Young Tunisian Democracy Faces First Freedom of Expression Fight After 'Persepolis' Protests

On October 7th, 2011, just a few weeks before Tunisia held its first democratic elections since the Jasmine Revolution, Nessma TV broadcast the Franco-Iranian movie Persepolis

What followed was akin to the country’s first test of freedom of expression.

Persepolis, which portrays the Iranian Revolution (before, during, and after) through the eyes of a young girl, caused passionate protests among the Tunisia's conservative religious groups because of a scene that depicts God, which some say is forbidden by Islam. 

Conservative groups, including the Salafis, protested first at the televisions station and then later threw Molotov cocktails at Nabil Karoui’s, the director of the privately owned Nessma TV, home.

The subsequent trial of Nabil Karoui will prove a decisive indicator of the path the new government will take regarding freedom of speech. But the leading party Ennahda must be inclusive of all voices in Tunisian society (many of which were formerly brutally repressed by the Ben Ali government), and at the same time protect the right to freedom of speech, for the sake of all factions this fledgling democracy.

According to a Human Rights Watch report, the trial of Nabil Karoui is based on Ben Ali-era laws: article 48 of the old press code for libeling a religion, and article 121(3) of the penal code for distributing or displaying info “that can harm public order or good morals.”

The trial, which has changed dates three times, is now scheduled for April 19th.  Karoui could face up to five years in prison if convicted.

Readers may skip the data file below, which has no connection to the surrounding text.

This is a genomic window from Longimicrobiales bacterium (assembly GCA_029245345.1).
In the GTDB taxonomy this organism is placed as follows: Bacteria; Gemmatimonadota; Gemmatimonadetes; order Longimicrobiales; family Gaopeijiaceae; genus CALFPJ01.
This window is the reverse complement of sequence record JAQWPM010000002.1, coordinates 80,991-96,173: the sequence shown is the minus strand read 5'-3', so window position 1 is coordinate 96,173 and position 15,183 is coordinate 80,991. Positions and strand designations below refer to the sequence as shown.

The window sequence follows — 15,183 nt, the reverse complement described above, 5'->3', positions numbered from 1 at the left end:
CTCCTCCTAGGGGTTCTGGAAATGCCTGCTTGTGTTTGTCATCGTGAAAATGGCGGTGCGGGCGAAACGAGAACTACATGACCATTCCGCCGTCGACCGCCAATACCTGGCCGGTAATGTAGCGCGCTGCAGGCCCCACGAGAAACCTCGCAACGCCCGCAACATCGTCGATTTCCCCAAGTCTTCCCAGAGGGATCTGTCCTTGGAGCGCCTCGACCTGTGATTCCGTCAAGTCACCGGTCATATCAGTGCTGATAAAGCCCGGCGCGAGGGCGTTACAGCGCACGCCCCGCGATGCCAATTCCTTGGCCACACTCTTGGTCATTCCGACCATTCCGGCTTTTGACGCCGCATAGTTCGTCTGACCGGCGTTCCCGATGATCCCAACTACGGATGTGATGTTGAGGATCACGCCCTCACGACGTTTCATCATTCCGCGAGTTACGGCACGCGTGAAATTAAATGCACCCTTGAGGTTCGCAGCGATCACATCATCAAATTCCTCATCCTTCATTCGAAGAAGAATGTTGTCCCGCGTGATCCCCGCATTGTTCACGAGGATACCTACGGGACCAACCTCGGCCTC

"It's the trial of 10 million Tunisians who dreamed of having a democratic country,” Karoui recently stated.

Religious groups aren’t the only ones being vocal about this trial. Downtown Tunis recently saw a gathering of thousands of secular-minded citizens in a rally against the trial and its implications.

The gathering led to minor clashes between the two factions as Hamadi Redissi, a columnist and professor, and Zied Krichen, editor at the newspaper Al Maghreb, tried to leave the rally (as captured on YouTube).

This trial is pitting two of Tunisia’s most passionate and opposite groups in a tête-à-tête for the future of the country.

While Tunisia has long considered itself a beacon of cosmopolitanism, it is clear that this image is not a cohesive one throughout the country. After years of colonial rule under the French, and the subsequent years under two dictators, the country now is faced with emerging dissident voices that were before easily silenced through authoritarian rule. For years a secular identity was forced upon the nation, but now that the country is faced with a clean slate, voices that were long suppressed are emerging. Though there are strong voices fighting for freedom of speech and retention of its liberal identity, it is clear the country has its work cut out for it in the coming years to form a cohesive and inclusive identity as a new democracy.

This trial will be a strong indicator of what will come. The new government must take a strong stand against the accusations against Nabil Karoui, for it will have subsequent and strong implications for the freedom of speech in this budding democracy. If ruling Islamist party Ennahda wants to maintain progress, freedom of speech, representation and work towards building a strong and free press, then it must act against these charges and support freedom of speech in Tunisia.

Photo Credit: Wikimedia Commons